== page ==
I recently ate at a restaurant where the menu items were named after star signs. There were Pisces Spring Rolls, Gemini Steamed Xiao Long Baos, and Aquarius Vegetarian Dumplings, among others. I found this amusing but unsurprising, considering that this restaurant had the other characteristics of trying to appeal to young people – underwhelming cocktails and backless wooden stools. Every trendy stationery shop I’ve come across has a wide selection of diaries, each with affirmation and manifestation prompts inside (which involve repeatedly writing and thinking about your goals so that they will ‘manifest’ themselves into your life). A friend once justified avoiding small talk with her co-workers to me because ‘she is an absolute INTJ’. 

In many ways, it feels like the world can be explained, that there is a cause and effect for everything, and there is nothing left to theorise.

Manifesting, star signs, affirmations, crystals, enneagram, mercury retrograde, Myers-Briggs. These words are probably familiar to you if you are in your late teens or 20s. Astrology is enjoying a cultural resurgence, and this wave has permeated social media with a distinctly Gen Z flavour that includes concepts such as affirmations and personality scales. Healers and astrologers have amassed large followings on Instagram and TikTok, and high fashion brands such as Vetements and Valentino have featured zodiac signs and cosmic patterns in their recent campaigns. Astrology app Co-Star offers a ‘hyper-personalised, social astrology experience’ premised on using AI that ‘merges NASA data with the insight of human astrologers’. The on-boarding process involves a series of questions about the date, place and time of the user’s birth down to the minute. The app then delivers a series of predictions and affirmations to the user’s lock screen every morning, which can be shared with friends. 

How is this happening? The numinous concepts of astrology, attraction and healing crystals seem entirely incongruous with our quantifiable, data-driven world, particularly as astrology has no proven scientific base. Studies have also shown that if you write a generic personality description and tell someone it applies to them, they are likely to perceive it as accurate. It is even more surprising, then, when the people championing this are young, educated people who have grown up in a society governed by science. Granted, many young people engage with astrology ‘ironically’, using it to jokingly deflect from their problems, but the widespread nature of this new movement means that most people end up picking and choosing at least some parts they identify with. Who doesn’t feel slightly happy after reading an optimistic horoscope?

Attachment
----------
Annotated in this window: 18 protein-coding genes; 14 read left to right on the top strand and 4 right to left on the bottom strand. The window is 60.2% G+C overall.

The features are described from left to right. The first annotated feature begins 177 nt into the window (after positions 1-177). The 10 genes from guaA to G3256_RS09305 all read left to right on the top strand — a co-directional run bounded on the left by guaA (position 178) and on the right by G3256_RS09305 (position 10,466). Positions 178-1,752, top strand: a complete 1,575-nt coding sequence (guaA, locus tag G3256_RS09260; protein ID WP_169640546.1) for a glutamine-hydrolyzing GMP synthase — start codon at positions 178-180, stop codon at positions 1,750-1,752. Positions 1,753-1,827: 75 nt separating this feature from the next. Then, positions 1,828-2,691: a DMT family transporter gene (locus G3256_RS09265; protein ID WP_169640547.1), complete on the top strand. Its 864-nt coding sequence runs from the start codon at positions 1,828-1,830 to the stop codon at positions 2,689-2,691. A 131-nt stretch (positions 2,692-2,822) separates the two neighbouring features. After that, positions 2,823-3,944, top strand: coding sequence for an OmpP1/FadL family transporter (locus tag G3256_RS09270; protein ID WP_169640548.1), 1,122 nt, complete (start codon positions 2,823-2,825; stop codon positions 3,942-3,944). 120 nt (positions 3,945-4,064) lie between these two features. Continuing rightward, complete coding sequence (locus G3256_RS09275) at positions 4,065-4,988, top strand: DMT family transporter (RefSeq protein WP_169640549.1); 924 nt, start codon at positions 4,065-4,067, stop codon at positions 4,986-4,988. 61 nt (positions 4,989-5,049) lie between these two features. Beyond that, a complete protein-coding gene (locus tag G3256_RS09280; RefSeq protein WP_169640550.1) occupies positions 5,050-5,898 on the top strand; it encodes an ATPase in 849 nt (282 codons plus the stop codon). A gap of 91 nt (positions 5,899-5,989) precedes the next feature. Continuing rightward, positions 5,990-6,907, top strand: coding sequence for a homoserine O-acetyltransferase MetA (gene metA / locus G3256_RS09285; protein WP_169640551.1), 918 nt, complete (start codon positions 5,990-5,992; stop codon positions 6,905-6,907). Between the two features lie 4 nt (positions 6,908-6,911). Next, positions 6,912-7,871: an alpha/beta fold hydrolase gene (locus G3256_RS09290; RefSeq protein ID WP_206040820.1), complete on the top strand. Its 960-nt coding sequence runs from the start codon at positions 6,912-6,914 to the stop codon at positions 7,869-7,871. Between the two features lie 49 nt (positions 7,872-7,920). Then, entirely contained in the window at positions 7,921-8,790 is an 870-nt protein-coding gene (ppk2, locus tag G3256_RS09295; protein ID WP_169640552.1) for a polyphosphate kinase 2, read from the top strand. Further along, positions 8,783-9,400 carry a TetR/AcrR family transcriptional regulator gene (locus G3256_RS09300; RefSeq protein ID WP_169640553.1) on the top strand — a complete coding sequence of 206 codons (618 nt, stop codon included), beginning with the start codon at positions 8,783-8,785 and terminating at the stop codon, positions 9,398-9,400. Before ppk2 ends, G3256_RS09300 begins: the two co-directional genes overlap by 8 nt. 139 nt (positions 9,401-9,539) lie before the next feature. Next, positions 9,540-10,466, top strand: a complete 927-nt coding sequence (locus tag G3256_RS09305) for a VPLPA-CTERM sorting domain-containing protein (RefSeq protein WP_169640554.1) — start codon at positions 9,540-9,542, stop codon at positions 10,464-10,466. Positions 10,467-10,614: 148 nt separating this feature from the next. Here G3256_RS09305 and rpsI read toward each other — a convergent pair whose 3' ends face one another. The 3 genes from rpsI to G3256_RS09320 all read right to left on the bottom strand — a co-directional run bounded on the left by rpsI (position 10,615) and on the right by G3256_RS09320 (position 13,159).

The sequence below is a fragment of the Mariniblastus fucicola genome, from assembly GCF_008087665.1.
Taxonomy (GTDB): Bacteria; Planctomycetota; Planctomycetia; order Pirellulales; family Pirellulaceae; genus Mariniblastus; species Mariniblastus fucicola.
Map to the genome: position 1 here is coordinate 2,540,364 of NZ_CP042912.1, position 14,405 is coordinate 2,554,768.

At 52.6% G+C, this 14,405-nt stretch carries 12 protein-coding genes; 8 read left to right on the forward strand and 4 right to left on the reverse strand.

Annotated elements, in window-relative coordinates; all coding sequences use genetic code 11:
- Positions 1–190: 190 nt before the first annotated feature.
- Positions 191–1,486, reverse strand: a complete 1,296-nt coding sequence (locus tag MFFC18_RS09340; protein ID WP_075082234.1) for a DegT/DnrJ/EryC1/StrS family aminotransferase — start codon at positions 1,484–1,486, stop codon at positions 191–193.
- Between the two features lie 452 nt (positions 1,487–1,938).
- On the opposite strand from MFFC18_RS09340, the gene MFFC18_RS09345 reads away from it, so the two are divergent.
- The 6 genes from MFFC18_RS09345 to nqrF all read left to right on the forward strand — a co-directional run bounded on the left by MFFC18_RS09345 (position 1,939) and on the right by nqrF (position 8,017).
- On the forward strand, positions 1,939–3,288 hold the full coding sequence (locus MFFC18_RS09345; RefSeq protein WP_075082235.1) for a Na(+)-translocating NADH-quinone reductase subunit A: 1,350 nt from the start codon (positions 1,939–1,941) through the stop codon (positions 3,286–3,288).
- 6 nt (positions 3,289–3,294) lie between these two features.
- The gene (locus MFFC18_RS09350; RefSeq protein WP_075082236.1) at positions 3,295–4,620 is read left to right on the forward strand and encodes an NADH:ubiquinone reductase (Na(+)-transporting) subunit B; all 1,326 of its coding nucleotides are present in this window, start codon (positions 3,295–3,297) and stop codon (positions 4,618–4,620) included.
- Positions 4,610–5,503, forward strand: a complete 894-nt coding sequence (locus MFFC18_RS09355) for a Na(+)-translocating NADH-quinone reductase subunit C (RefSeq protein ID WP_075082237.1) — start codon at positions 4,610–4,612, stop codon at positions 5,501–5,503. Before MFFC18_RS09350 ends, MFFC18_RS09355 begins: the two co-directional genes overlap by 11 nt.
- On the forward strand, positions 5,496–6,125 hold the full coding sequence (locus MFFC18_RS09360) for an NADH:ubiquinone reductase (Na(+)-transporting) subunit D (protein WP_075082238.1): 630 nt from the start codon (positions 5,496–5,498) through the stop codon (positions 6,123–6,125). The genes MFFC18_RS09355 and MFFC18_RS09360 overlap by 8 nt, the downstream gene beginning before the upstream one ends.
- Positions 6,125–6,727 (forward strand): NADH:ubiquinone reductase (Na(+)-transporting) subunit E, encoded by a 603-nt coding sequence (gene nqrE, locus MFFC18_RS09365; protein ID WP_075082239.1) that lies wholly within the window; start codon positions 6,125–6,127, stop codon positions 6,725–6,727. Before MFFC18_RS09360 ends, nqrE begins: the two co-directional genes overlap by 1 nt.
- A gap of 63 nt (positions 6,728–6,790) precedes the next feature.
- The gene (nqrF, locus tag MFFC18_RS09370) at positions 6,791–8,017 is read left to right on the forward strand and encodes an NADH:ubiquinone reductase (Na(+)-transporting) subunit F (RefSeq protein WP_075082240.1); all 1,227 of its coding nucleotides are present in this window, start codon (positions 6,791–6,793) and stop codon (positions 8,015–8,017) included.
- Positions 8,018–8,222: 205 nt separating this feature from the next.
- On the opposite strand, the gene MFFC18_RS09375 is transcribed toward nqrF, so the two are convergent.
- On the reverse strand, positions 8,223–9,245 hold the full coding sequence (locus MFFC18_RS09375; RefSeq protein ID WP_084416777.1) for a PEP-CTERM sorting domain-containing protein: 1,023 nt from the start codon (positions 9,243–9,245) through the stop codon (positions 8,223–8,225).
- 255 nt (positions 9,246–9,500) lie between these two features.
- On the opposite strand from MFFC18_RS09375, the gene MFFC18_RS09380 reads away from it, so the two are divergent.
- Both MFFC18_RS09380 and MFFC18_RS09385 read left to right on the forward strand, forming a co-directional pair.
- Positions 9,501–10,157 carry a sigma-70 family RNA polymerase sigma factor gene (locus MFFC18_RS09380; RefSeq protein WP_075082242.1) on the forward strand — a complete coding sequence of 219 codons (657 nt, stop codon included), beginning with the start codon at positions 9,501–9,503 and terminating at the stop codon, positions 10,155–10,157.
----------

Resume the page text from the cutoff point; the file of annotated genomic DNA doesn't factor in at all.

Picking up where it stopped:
The tales of Tiddalick the frog and Pandora not only explained natural phenomena, but contained lessons on how to live, how to treat others, and what kind of person to be. They taught societies about greed, jealousy, courage and compassion, and prescribed an order and set of rules in an otherwise unpredictable world. Technological advances have equipped us with a factual code to navigate the world, but we’re still presented with some of the same questions, repackaged in a bio-degradable hemp tote bag. The questions that we grapple with today are perhaps more abstract and ineffable. They concern who we are as people, why we are this way, and why people respond to us in certain ways. No level of space exploration or medical research can quell the innate yearning to know why he didn’t text back, if our grad job will bring us happiness, or how some of our friends just seem to cruise through life so easily. So, we turn to anything we can, and seek solace in predictions from strangers, the alignment of the planets, and categorising ourselves into neat algorithmically generated personality descriptors. Perhaps the real myth here is thinking that myths are a thing of the past. 

Technological advances have equipped us with a factual code to navigate the world, but we’re still presented with some of the same questions, repackaged in a bio-degradable hemp tote bag.